The latest spate of xenophobic attacks in South Africa has understandably caused outrage all over the continent. This time around, action has accompanied the anger with Nigeria firstly recalling its Ambassador and this week making arrangement to repatriate up to 700 of its citizens. What is now most disturbing however is that the looting, arson and killings have expanded beyond Gauteng Province with two killed in Cape Town last weekend.
Of course, this is not the first time that fellow Africans have become the victims of hate crimes in post-apartheid South Africa. Yet, the intensity and the destruction involved together with the feeble police response would indicate that this is not random anger or common criminality. Instead, it looks like a culture of xenophobia that has taken root. Despite sympathy expressed by Cyril Ramaphosa, there is no concerted effort to deal with attacks on fellow Africans who stood by their brothers and offered refuge and support during the Apartheid era.
Everyone is searching for the causes of these attacks. A mixture of poverty, unemployment, together with a culture of violence that is a dangerous remnant from the apartheid period are key factors. Yet, perhaps the global fear of immigrants has reached this continent too and that is a tipping cause towards violence and hatred. What the violence does expose however is the failure by the security machinery to deal with the crime of every nature.
Julius Malema, the leader of the Economic Freedom Fighters has been frank, honest and remorseful about the violence than anyone in the ANC. He says that it is easy and cheap to blame Nigerians for selling drugs and deserving punishment instead of pointing the finger at law enforcers for not addressing this crime and every crime. He asserts that the failure to find employment for the idle youth is not the mistake of Nigerians but of the ANC. Besides, the failure of ANC to address inequality is the factor that no one is addressing. Are Africans easy, visible targets for misplaced anger because the white population are secured behind steel gates and private security companies?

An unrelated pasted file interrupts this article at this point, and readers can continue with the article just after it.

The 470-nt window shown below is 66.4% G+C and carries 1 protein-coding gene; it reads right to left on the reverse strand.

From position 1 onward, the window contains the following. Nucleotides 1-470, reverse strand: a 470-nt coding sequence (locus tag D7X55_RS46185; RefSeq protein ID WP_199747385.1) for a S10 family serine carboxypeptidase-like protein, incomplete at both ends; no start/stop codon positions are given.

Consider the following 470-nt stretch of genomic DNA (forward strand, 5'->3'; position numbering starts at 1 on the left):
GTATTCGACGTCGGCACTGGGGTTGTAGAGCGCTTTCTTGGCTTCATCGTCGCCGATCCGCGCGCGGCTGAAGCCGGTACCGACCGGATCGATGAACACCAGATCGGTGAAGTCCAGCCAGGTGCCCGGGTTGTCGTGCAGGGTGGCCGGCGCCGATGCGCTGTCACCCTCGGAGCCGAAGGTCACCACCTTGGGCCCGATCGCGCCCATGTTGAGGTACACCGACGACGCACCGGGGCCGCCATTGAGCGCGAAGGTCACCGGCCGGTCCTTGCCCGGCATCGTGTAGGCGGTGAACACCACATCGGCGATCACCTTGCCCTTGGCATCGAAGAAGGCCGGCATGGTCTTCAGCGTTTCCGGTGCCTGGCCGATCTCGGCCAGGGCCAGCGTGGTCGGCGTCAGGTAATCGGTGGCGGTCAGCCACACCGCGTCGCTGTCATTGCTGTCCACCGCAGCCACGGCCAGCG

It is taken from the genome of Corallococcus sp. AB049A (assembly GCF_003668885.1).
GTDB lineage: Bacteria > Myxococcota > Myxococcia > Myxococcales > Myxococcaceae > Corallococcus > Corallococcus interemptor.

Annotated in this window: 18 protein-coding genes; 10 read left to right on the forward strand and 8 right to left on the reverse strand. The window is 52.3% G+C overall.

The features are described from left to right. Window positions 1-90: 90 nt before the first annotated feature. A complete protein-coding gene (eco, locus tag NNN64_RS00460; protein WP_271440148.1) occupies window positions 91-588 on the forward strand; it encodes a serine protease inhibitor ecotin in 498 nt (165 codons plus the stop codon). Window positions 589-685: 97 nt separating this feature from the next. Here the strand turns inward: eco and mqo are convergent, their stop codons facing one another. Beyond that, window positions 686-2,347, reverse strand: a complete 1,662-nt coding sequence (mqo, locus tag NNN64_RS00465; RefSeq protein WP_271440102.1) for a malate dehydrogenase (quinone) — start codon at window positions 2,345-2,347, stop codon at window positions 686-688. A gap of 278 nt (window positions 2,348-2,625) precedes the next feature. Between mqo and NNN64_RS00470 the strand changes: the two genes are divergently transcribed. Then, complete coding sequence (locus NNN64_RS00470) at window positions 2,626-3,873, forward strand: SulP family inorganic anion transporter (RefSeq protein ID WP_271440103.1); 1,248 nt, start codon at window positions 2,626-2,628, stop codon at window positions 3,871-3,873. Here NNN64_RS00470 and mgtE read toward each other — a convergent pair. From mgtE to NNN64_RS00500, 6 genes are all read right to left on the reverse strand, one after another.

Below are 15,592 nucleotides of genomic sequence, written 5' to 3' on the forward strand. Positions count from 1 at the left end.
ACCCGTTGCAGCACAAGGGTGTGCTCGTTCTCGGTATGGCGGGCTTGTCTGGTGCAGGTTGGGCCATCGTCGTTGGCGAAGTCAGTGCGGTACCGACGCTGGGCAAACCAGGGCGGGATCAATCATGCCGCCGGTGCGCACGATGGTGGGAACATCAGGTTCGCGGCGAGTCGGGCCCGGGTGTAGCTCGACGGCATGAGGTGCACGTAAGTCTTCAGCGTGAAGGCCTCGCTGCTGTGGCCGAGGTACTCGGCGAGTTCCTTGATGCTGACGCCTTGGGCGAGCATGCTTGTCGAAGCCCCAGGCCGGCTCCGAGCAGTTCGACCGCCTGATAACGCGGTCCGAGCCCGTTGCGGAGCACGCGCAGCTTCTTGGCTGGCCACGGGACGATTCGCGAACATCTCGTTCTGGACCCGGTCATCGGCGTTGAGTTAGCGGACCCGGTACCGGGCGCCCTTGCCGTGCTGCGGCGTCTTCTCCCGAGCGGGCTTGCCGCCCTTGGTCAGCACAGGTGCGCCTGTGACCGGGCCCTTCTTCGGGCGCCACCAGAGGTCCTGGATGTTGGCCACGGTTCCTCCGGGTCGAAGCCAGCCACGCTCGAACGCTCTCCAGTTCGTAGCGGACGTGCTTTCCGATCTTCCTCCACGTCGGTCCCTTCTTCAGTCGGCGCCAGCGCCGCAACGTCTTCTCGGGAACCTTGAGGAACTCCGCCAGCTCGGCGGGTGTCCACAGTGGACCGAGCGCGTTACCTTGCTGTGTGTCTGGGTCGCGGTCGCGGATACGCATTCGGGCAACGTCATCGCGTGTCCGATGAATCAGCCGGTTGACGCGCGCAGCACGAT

Put another way, xenophobia is ultimately tolerated and frequently encouraged by the political and economic elites all over the globe and South Africa is no exception. Populist leaders are promoting ‘the fear of the immigrant’ in order to get votes and retain office. It has brought Trump, Johnson, Duterte, Modi, and Bolsonaro to power. Minorities are under threat everywhere and are blamed for failures of politicians to address poverty, inclusivity, and unemployment for the general population. Any government that safeguards the rights of minorities of any description will never experience the violence that South Africa is displaying. But regimes that cannot perform in an inclusive manner will always play the racial or ethnic trump card in times of trial.
At the time of the Brexit vote in 2016, up to 56 per cent of British asked in opinion polls said that immigration and asylum were the biggest threats to the nation. Governments tolerate lies and misinformation to retain their grip on power. In the USA for example citizens polled think that 37 per cent of the population is foreign-born while in fact only 13.7 per cent are. French believe that one in three of the population is Muslim yet only one in 13 or 7.6 per cent of the population are. Most Americans believe that immigrants have come to get free benefits but in America again only 5 per cent of recently arrived are unemployed.
Yet Angela Merkel in Germany welcomed one million immigrants in a single year and withstood opposition over her brave decision. Canadian Prime Minister Justin Trudeau is open to welcome more immigrants to his nation. So this culture is not found everywhere. The USA can no longer, however, claim to be the “nation of immigrants.” Yet when fear of the outsider is allowed to prevail in any nation, violence and hatred are inevitable. Bertrand Russell once said ‘collective fear stimulates the herd instinct, and tends to produce ferocity towards those who are not regarded as members of the herd’. Skin colour alone does not qualify one to be accepted as part of the South African herd, however. We face challenging times mainly because of poor leadership at the top. Those who came to power by stoking fears of migrants may soon vent the same hatred on their own minorities. We all know where that might end.